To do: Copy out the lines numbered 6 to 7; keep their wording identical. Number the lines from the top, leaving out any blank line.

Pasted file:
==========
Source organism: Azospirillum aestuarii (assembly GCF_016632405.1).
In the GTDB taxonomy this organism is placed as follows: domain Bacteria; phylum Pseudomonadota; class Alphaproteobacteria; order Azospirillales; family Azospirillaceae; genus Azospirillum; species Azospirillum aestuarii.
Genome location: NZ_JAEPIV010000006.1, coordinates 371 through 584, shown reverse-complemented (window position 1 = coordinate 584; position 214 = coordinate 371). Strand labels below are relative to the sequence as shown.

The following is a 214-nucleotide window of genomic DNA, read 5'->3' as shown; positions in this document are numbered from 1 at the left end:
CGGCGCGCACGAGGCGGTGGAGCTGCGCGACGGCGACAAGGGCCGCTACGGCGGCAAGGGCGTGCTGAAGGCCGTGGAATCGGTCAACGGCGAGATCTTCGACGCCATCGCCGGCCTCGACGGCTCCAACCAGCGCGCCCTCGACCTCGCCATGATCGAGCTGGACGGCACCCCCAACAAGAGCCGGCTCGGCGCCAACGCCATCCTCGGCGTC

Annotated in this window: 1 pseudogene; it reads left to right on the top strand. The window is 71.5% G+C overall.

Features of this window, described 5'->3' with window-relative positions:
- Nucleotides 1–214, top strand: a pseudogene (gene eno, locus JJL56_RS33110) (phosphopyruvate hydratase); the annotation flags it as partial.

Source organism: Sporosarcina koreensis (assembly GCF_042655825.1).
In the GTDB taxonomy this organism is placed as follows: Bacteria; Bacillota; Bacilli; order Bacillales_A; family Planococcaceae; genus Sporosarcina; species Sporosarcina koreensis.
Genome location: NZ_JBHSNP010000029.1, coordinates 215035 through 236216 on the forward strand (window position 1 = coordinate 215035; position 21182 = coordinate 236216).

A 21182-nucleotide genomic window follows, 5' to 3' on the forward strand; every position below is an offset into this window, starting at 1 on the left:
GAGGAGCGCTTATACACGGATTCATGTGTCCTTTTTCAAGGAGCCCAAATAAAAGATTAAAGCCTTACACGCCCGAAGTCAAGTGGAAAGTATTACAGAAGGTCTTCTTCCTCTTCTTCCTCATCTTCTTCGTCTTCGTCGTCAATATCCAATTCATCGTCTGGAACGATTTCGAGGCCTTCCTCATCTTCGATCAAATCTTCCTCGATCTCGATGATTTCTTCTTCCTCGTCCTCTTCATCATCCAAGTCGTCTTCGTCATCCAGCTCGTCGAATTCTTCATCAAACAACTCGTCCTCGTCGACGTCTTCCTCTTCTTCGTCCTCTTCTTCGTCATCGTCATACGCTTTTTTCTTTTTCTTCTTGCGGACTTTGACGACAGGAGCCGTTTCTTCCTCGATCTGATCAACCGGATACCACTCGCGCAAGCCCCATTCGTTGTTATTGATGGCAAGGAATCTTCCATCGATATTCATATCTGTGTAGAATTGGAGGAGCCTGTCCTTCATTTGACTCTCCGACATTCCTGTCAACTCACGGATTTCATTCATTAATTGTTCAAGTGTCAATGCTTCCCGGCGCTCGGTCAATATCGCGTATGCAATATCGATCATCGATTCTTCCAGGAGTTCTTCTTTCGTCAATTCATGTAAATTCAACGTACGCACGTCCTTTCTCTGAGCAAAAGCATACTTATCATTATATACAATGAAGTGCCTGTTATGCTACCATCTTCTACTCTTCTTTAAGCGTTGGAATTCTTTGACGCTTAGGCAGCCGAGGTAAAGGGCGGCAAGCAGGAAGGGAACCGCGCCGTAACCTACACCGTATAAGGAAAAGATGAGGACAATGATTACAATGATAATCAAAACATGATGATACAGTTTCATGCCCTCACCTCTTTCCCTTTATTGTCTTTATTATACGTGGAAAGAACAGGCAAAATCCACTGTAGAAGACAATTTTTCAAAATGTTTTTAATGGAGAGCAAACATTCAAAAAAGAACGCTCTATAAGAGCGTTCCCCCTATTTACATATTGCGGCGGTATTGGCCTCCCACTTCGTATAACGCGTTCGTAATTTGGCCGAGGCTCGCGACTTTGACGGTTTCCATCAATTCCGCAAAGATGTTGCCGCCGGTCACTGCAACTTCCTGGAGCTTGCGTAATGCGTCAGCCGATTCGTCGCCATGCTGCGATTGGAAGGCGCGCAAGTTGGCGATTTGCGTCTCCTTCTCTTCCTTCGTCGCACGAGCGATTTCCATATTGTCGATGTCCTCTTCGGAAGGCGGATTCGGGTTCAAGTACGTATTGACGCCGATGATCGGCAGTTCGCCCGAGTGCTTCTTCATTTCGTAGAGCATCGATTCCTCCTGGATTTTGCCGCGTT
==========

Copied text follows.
Annotated in this window: 1 pseudogene; it reads left to right on the top strand. The window is 71.5% G+C overall.

Features of this window, described 5'->3' with window-relative positions: